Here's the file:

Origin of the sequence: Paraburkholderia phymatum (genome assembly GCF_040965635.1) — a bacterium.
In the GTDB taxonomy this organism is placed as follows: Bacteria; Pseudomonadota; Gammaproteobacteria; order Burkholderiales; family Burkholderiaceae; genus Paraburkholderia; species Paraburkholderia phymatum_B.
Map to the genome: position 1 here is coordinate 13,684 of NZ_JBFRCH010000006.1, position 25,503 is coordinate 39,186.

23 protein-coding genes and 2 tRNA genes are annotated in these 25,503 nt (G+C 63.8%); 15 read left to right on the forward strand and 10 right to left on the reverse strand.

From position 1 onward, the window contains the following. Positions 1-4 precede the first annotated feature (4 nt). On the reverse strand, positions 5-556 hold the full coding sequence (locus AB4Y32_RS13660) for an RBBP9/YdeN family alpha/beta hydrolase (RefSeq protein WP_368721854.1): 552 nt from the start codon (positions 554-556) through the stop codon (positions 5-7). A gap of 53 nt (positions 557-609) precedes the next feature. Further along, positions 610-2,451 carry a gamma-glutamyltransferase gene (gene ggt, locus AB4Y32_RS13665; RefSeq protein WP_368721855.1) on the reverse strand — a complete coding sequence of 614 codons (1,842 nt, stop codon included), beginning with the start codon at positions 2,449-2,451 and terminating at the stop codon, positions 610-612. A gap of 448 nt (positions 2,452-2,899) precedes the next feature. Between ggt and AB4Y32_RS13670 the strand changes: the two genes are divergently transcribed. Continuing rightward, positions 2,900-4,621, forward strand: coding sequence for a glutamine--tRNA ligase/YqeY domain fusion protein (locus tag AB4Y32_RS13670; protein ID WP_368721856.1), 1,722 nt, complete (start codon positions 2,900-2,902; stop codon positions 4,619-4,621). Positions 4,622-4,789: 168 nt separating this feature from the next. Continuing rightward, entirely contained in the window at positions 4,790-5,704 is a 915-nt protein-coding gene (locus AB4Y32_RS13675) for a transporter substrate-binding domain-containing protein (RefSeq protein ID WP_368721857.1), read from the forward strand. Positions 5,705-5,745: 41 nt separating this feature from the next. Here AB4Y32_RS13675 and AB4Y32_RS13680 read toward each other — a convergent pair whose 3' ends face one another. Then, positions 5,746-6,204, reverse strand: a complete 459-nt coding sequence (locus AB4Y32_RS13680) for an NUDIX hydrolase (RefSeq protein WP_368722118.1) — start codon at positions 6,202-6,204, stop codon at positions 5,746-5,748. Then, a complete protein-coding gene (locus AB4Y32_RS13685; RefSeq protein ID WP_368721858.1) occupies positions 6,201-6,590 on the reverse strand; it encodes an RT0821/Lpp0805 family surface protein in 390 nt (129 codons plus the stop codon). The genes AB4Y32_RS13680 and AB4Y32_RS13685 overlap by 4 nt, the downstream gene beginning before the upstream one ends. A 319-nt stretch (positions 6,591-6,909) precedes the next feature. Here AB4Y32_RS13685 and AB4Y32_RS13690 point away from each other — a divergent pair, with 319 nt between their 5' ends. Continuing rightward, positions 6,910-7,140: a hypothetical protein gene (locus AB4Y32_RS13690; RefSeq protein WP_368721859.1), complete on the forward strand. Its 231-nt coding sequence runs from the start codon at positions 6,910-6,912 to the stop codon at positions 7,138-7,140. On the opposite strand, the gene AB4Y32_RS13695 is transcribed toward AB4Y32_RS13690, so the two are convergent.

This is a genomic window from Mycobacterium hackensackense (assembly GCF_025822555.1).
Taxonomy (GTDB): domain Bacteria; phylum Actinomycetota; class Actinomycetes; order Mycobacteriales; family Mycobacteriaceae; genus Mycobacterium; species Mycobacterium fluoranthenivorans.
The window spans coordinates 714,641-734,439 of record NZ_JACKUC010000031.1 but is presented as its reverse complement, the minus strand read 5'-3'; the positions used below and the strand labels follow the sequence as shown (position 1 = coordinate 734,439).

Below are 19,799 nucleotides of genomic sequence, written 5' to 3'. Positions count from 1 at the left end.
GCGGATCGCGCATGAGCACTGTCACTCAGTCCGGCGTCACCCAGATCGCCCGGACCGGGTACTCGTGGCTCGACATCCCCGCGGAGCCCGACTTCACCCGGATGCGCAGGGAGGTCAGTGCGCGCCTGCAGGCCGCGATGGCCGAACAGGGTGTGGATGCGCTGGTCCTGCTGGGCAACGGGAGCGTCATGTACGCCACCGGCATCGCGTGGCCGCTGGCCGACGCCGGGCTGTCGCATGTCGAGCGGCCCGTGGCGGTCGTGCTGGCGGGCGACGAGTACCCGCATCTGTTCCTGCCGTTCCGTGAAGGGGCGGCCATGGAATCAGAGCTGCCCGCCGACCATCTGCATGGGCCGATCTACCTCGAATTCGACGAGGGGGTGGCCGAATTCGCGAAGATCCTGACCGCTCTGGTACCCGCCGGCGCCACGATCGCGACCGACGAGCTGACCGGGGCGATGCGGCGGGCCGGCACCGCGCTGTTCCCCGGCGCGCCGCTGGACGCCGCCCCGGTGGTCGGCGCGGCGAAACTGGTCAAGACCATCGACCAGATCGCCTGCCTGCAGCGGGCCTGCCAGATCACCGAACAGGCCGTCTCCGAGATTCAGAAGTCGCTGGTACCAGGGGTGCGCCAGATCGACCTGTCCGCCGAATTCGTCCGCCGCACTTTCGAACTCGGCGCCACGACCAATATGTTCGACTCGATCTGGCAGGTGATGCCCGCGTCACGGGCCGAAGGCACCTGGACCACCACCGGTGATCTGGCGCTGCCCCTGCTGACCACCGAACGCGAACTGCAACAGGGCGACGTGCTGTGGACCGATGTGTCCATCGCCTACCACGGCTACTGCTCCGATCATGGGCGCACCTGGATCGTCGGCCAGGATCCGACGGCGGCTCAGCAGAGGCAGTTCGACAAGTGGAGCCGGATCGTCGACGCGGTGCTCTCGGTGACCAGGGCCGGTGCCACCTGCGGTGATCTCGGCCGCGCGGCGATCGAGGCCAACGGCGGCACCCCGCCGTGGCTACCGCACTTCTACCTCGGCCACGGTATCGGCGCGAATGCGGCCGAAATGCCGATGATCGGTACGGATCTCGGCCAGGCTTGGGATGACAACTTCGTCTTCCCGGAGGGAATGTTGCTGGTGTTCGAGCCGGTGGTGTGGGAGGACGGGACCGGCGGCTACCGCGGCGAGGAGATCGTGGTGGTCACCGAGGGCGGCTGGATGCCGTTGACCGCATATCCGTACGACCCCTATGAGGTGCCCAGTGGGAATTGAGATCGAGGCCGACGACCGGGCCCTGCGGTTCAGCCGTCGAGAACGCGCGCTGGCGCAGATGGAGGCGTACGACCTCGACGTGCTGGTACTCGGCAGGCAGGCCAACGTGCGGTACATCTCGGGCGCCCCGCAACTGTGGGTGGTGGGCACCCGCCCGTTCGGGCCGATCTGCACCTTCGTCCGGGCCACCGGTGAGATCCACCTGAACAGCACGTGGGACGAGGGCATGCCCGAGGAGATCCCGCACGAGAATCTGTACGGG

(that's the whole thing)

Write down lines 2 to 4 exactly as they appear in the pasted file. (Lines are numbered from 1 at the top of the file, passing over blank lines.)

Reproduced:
In the GTDB taxonomy this organism is placed as follows: Bacteria; Pseudomonadota; Gammaproteobacteria; order Burkholderiales; family Burkholderiaceae; genus Paraburkholderia; species Paraburkholderia phymatum_B.
Map to the genome: position 1 here is coordinate 13,684 of NZ_JBFRCH010000006.1, position 25,503 is coordinate 39,186.

23 protein-coding genes and 2 tRNA genes are annotated in these 25,503 nt (G+C 63.8%); 15 read left to right on the forward strand and 10 right to left on the reverse strand.